The bill would put the power of law behind the Trump administration’s vulnerability transparency pledge.
The House will debate legislation Tuesday requiring the Homeland Security Department to report on how the government decides whether it will exploit newfound computer software vulnerabilities against U.S. adversaries or disclose them to manufacturers to be patched.
The Cyber Vulnerability Disclosure Act would put the force of legislation behind a Trump administration plan to publish an annual report on its “vulnerabilities equities process” for determining whether to hoard or disclose software bugs.
That process includes input from intelligence agencies that are more likely to favor hoarding vulnerabilities and from security-focused agencies that are more likely to favor disclosing them.
The bill, sponsored by Rep. Sheila Jackson Lee, D-Texas, was introduced before the Trump administration’s plan. The Obama administration released an outline of its vulnerabilities equities process but did not regularly update the document.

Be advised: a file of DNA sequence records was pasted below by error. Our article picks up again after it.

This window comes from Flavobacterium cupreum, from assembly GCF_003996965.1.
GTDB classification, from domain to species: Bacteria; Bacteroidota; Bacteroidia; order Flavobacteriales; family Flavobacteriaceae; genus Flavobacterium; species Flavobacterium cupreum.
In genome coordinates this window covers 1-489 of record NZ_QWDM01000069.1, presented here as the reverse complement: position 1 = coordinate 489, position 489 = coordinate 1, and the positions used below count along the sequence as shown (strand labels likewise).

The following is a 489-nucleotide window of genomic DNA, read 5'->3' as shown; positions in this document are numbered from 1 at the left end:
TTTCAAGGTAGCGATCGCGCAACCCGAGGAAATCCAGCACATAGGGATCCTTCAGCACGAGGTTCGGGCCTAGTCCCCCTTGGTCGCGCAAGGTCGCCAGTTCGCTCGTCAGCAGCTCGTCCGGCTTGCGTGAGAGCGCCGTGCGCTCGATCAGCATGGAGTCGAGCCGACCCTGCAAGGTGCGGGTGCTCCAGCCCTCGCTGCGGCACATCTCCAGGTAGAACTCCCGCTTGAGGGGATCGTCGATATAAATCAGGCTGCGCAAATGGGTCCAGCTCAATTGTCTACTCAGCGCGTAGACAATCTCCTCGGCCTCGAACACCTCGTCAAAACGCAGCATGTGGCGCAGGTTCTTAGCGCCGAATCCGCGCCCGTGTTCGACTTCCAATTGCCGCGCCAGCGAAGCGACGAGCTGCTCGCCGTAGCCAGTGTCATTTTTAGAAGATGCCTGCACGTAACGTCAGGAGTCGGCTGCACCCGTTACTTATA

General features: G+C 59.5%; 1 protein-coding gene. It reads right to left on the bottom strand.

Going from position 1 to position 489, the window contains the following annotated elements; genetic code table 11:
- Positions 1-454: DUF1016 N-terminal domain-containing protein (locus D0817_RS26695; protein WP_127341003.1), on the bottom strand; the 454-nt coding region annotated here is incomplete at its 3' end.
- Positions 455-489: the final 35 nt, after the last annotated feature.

As a general rule, the government discloses about 90 percent of the software vulnerabilities it finds, officials from both administrations have said. The government privileges disclosure in cases where the vulnerabilities are most likely to be discovered by criminals and used against U.S. consumers, officials have said.
Jackson Lee’s office expects the bill to pass Tuesday evening, a spokesman said.
There’s not yet a Senate counterpart to the bill, but Jackson Lee’s office is working on finding one, the spokesman said.
The bill passed the Homeland Security Committee in September on a voice vote.